Mr. Speaker, in the vastness of west Texas, the sky is a brilliant brazen blue and a place where sparse live oak trees fight to even exist. In the stillness of these arid plains is the remote south Texas town of Rocksprings.
The people of this community of only 1,250 had a homecoming Saturday for their favorite son, Deputy Gilmer Hernandez. I was honored to be there. The ceremony, ironically, took place on the courthouse square under the pecan trees and in front of the old limestone courthouse. Ironic because, you see, Mr. Speaker, the town was celebrating the release of Gilmer Hernandez from the Federal penitentiary. He had been sent to prison for, as local sheriff, Donnie Letsinger put it "just doing his job for the rest of us." The sheriff spoke the sentiments of most of the townspeople that I got to talk to.
The town was decorated with signs and flags and banners in windows of houses and in front of stores. Anyway, the ceremony started off with a lengthy prayer by the local Baptist preacher, and then there was a rousing pledge to the flag. There were tears and speeches by politicians. The mayor, Rachel Gallegos, presented Deputy Hernandez a proclamation from the city as Rocksprings' Favorite Son.
Most of the community turned out, many carrying signs of "Welcome Home, Gilmer." Gilmer's family was there, his wife, Ashley; and his wonderful young daughter. When Gilmer was shipped off to Federal prison, the people of this small town rallied around his family. The town paid the rent on his pickup truck, took his family into their homes, provided food, and took care of his mortgage on his house. They sent him letters while he was incarcerated; they prayed for him; and when he got home, he already had a job with the city and the local phone company.
Mr. Speaker, this is an interesting celebration considering Gilmer was a convicted felon. Gilmer Hernandez grew up in Rocksprings. His family is from there. He became a deputy sheriff for Edwards County. He always dreamed of being a lawman, even though he made a little bit over just $20,000 a year patrolling a county the size of Delaware.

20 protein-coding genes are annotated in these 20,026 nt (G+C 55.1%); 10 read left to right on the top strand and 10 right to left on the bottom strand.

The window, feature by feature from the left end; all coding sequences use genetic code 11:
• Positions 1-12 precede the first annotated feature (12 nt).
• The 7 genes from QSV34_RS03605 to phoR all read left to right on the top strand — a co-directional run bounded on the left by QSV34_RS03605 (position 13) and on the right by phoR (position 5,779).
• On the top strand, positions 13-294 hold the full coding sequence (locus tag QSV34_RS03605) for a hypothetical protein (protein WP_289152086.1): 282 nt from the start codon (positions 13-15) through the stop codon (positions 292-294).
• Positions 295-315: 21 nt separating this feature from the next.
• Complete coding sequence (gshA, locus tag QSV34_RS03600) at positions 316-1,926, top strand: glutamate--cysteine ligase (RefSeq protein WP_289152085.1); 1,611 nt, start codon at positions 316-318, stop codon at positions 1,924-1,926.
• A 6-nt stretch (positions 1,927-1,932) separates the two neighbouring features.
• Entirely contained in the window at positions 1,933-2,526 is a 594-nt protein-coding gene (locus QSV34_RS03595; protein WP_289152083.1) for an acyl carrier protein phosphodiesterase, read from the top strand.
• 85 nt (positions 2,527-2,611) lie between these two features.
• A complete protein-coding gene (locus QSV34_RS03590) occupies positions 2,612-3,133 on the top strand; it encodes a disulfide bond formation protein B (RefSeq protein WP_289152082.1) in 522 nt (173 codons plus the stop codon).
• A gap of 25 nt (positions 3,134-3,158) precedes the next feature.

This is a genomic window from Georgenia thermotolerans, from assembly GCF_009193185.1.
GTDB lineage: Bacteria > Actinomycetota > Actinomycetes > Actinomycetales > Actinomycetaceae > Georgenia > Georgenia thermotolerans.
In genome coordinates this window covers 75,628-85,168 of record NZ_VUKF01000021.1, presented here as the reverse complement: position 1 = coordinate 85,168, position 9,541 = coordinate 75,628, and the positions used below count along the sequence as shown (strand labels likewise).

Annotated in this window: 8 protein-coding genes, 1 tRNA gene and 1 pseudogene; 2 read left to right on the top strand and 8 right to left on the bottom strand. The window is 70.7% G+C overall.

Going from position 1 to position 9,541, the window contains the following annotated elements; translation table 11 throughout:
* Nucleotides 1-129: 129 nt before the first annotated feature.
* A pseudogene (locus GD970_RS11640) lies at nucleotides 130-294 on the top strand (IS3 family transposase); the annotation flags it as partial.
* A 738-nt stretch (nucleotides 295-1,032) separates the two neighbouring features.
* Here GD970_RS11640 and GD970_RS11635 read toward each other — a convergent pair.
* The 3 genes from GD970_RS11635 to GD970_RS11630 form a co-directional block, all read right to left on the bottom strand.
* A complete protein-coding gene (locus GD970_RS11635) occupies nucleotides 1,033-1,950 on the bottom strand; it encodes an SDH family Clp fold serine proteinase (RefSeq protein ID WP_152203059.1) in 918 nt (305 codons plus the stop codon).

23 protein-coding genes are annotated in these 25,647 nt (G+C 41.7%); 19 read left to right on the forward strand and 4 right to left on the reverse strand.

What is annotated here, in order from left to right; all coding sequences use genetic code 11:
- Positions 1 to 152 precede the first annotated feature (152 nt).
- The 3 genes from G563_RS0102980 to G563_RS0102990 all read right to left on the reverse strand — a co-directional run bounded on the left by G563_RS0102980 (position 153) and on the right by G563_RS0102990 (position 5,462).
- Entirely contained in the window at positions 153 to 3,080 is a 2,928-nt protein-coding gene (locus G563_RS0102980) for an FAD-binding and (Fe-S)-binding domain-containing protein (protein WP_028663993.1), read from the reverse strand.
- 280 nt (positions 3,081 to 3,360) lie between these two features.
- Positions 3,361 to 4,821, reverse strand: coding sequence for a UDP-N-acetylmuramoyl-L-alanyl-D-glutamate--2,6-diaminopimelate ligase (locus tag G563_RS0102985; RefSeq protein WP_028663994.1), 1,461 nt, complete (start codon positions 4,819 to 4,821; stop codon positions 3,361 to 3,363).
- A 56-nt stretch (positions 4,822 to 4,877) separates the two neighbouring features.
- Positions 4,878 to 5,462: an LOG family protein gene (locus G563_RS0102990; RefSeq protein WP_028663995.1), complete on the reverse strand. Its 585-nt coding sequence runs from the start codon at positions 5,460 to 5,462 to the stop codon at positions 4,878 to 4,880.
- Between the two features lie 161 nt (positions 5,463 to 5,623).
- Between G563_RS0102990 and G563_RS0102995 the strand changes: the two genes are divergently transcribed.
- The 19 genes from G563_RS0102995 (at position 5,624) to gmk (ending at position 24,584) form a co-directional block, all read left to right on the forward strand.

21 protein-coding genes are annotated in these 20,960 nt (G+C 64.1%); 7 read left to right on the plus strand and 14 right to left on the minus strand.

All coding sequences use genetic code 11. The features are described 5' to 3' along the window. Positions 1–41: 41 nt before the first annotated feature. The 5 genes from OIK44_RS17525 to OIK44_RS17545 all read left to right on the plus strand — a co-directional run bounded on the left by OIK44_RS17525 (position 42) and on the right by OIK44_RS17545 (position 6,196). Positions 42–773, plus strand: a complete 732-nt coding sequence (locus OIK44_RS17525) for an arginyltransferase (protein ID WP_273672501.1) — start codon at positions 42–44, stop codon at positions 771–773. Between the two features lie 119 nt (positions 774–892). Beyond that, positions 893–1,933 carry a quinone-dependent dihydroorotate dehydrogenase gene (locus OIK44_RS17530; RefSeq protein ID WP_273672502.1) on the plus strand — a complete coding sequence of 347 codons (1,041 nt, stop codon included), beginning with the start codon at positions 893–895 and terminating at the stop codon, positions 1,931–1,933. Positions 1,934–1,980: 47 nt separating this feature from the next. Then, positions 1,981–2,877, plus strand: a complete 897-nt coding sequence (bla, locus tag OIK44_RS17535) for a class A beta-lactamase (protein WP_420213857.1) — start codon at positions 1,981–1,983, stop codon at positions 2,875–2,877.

Here's what happened sometime ago: while this young deputy was on routine patrol late at night, he came in contact with an SUV that ran the red light in Rocksprings, Texas. He pulled the vehicle over; and as he approached it, the truck sped off and swerved to run over the deputy. Gilmer pulled his weapon and shot out two tires in self-defense. The vehicle stopped, and numerous illegals, including the coyote smuggling the illegals into America, took off running. But one of Gilmer's bullets ricocheted in the SUV and hit a passenger as Gilmer fired at the fleeing vehicle. This was the first time Gilmer Hernandez had ever fired his pistol.
The sheriff and the Texas Rangers investigated the incident; and after investigating it thoroughly, they cleared Hernandez.
But upon the assistance of the arrogant Mexican Government one year after the incident, our almighty Federal Government prosecuted Gilmer for a civil rights violation, saying he should not have continued firing at the vehicle after it drove past him. So Gilmer Hernandez was sent off to prison at the behest of Mexico with the United States being the puppet. By the way, all of the illegals got to stay in the United States.
Many of the townspeople told me Saturday they thought Gilmer was right to defend himself. One old crusty Texas rancher called Gilmer a political prisoner. I and others of this House have asked the President to pardon Gilmer Hernandez, and we hope eventually the President does pardon him. He has, after all, served his time.
But Saturday, as the magnificent sun began to set, the town of Rocksprings came out to cheer and honor and praise and totally support its favorite native son. After all the hoopla, the town went down the road to the fairgrounds for barbecue and homemade desserts. And, by the way, the sheriff gave Gilmer back his badge, hoping some day he will be able to wear it again.
Deputy Gilmer Hernandez is a remarkable person, and the town of Rocksprings is a uniquely remarkable place to be from.
And that's just the way it is.
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